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 This page will give the viewer some examples of what happens when Champagne is combined with dun.  When there is enough pigment in the champagne color, the addition of a dun gene or two will cause quite clear dun markings.  However, in Gold duns, the markings may be less clear, and in Gold cream duns, and perhaps in some Amber cream duns, there may not be visible markings, due to the amount of dilution already present.


Classic dun: black + champagne + dun


One dun and one champagne gene on true black.  These first three horses (collages by Tara Novotny, Rising Moon Ranch) tested E_, aa, no Cr.

"Diamond":

"Angel":

 

"Lani":

  lani_newbornlegbars1.jpg (101688 bytes)

 Click thumbnails to see full size -- subtle leg barring on a foal.

All horses above owned and/or bred by Tara Novotny, Rising Moon Ranch.

(Also see Nikki, a *probable* grulla + champagne, at bottom of page.)


Gold dun: red + champagne + dun


 "Raquel", courtesy of Tara Novotny, Rising Moon Ranch


Skips Golden Rush ("Skip")  
(sadly, deceased)

Click this thumbnail to see full sized picture Click this thumbnail to see full sized picture Click this thumbnail to see full sized picture Click this thumbnail to see full sized picture Click this thumbnail to see full sized picture  

Gold dun; one dun and one champagne gene on a red base. AQHA Gold Dun Champagne stallion, an own son of the famed My Skip Vanzi. AQHA #3355127  ; ICHR  #QH1995-0008 ; PEDIGREE


Amber dun: bay + champagne + dun


Dreamer, courtesy of Tara Novotny, Rising Moon Ranch


dun striped.jpg (76707 bytes)Chiped in Dun-smr.jpg (69401 bytes)Chiped in Dun

Amber dun AQHA gelding

His color and PEDIGREE mean his dam is really a Gold dun. A My Skip Vanzi grandson. 


RTTL-rp2sm.jpg (140720 bytes)RTTL-stripe1.jpg (91910 bytes)Redun Two the Limit

Amber dun AQHA mare/filly

Owned by Douglas Frisch of Wisconsin
ICHR stud book entry #0129 PEDIGREE


Little Nikita ("Nikki")

Classic (Champagne) grulla grade QH mare

This webmaster feels very privileged to have "discovered" this little treasure, some time back before 2004, and to have had the opportunity to examine her in person!

We only assume she is a classic and a grulla because she LOOKS so much like aa.  She has a taupe, mauve or purplish cast to her whole body in person, not tan or honey-colored at all.  However, she has not been tested for agouti (the bay gene). We don't even know for certain that she's a champagne; she may, for instance, have the Barlink dilution or something else that mimics champagne.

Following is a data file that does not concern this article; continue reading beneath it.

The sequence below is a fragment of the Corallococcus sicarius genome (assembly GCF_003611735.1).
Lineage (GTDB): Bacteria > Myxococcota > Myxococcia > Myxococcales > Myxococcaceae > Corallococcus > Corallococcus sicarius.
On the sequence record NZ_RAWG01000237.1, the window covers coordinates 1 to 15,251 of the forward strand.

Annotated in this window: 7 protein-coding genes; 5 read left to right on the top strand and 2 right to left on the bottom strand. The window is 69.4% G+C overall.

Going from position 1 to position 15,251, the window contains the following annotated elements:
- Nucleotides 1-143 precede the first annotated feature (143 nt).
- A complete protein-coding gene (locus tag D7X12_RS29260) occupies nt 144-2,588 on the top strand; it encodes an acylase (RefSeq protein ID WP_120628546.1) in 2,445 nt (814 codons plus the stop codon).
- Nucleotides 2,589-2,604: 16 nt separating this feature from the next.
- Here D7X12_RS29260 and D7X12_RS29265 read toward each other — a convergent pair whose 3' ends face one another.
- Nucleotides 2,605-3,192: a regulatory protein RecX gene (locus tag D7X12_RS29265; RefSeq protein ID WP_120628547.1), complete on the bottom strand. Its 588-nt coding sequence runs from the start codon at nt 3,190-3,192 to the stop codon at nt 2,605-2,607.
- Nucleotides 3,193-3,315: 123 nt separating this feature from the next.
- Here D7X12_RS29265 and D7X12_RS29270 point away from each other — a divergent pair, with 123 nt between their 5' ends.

nikki_head_ears.jpg (22687 bytes) nikki_head.jpg (24931 bytes) nikki_eye&dorsal.jpg (21583 bytes) nikki_butt.jpg (70475 bytes) nikki_rear.jpg (26806 bytes)

nikki_body_stripe.jpg (26115 bytes) nikki_legs_muzzle.jpg (24429 bytes) nikki_belly.jpg (39906 bytes)

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+ Cream
+ Champagne
+ Gray
+ Pinto/Paint
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+ Silver

Duns For Sale
Dun Coloring
Tested Horses
Definitions
Genetics
Breeds
Questionable
DNA Color Tests
Research

Duns For Sale
Dun Coloring
Tested Horses
Definitions
Genetics
Breeds
Questionable
DNA Color Tests
Research

*A few notes on dun + cream + champagne:

Some champagne duns are very obvious, and some are ambiguous to invisible.

Gold with dun is not *very* obvious, and adding cream (cream + champagne + dun on red) results in a "white horse", at least to the average person's eye.

While one verified Amber cream dun does have visible markings, another horse suspected to be Amber cream dun does not.

About red dorsals on bays: the consensus is that it's found on a horse that "would have been" a very clear-coated bay. Since the dun gene supposedly does not ADD color, if the horse's back would have been red without the dun gene, the dun leaves that part (the dorsal stripe) red. Many if not most bays have dark dorsal hair, giving their dun counterparts blacker stripes.

That's definitely part of the "question" with amber cream duns.  If dun + cream + champagne dilutes red to "white", and a bay's back would have been red, it stands to reason that there would be no visible dorsal stripe.  Perhaps the one that has been verified and has visible striping "would have been" a mahogany bay.  We hope to see the very pale one tested one day.

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  This web site created with delight by Hippo-Logistics   2011 Barbara A. Kostelnik
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